I Can See another ‘Tron’ Sequel, but Not another ‘Planet of the Apes’

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Word has it Tron Legacy co-writers Edward Kitsis and Adam Horowitz are already working on another glossy sequel to this year’s out-of-the-blue sequel to the computer-based 1982 original film Tron, eight months before Legacy hits theaters on December 17, 2010. Not being much of a fan of the original film (which I only watched for the first time last year and assume it’s a film you either saw when it was released or missed the boat completely) I can still see Legacy going well based solely on its slick graphics and “cool” factor. To that point I can also see a sequel taking off into what many expect will be a trilogy of films. However, this news of another Planet of the Apes film has me thinking the complete opposite.

Production Weekly is saying Caesar: Rise of the Apes will begin shooting in mid-July after setting up production offices at Mammoth Studios in Burnaby, BC. So far, all that’s been talked of this project as of late was the attachment of Rupert Wyatt (The Escapist) to direct the feature based on a script by Rick Jaffa and Amanda Silver.

Back in 2008 Lookout helmer Scott Frank was aboard to direct the prequel/reboot said to explore the origins of how the Apes took over Earth focusing on Caesar, a hyper-intelligent chimp raised by humans who incites a worldwide ape revolution and causes the downfall of mankind. Only a few days later it was more-or-less confirmed Frank was aboard and re-writing the script by Jaffa and Silver at which time the film actually sounded promising.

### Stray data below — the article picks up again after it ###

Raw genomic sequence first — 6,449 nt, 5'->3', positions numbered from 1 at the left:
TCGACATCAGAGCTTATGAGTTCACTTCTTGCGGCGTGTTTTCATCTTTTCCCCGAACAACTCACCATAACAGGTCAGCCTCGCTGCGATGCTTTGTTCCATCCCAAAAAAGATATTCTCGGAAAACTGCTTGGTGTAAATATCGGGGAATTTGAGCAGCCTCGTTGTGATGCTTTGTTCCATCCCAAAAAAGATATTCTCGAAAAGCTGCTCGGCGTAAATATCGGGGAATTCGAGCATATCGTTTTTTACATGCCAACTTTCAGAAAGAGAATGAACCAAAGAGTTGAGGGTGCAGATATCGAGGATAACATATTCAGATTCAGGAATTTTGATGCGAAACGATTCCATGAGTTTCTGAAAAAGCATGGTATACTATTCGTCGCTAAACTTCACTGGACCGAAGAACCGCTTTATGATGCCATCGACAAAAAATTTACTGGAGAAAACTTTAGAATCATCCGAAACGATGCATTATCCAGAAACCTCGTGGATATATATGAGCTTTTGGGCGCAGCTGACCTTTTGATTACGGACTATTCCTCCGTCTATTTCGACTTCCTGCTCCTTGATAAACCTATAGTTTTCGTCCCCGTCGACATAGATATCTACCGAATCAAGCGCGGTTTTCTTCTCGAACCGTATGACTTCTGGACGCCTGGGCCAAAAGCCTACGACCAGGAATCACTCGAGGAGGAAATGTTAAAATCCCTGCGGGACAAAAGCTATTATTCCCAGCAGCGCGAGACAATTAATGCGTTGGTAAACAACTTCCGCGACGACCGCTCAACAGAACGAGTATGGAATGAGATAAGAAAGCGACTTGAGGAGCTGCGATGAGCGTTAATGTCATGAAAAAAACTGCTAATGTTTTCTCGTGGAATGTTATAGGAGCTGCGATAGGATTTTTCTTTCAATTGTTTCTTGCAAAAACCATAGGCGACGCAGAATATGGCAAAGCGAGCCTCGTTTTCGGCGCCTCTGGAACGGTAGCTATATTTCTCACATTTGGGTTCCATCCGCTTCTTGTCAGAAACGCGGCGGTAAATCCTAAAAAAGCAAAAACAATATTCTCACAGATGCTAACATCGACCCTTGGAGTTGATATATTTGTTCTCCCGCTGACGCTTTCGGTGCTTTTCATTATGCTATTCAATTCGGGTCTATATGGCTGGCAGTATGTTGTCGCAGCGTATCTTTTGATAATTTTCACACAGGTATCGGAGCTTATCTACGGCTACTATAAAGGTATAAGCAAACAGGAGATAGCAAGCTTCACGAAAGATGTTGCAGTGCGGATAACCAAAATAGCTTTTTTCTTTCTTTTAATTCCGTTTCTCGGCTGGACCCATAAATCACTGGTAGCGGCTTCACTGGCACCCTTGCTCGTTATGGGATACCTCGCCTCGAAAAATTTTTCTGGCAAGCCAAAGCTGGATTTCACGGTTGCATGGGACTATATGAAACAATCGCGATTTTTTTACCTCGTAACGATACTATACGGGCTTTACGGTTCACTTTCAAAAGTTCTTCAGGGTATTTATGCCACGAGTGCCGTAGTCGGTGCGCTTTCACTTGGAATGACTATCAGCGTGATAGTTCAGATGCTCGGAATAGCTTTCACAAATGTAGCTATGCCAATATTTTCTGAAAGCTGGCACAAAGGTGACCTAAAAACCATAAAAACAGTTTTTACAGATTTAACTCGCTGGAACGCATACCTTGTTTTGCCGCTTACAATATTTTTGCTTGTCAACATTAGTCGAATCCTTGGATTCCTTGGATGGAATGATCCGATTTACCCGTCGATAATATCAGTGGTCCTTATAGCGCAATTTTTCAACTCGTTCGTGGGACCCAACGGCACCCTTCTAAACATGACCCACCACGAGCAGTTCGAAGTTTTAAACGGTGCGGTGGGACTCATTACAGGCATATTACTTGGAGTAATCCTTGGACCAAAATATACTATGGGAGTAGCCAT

Over the next year or so the production was occasionally discussed, but for the most part thought to be dead in the water, and probably for the best. As easy as it seems it will be for Disney to get today’s audiences interested in a new Tron 28 years after the first one thanks to its flashy, CG-driven, 3D graphics it seems just as unlikely they will be interested in a film about monkeys taking over the world, especially following Tim Burton’s failed remake in 2001. I don’t think you could even show today’s audiences the original 1968 Planet of the Apes and get most of them to sit through the whole thing if it was their first time seeing it. Personally I am a fan of the original, a big one in fact, but I just can’t see it catching on.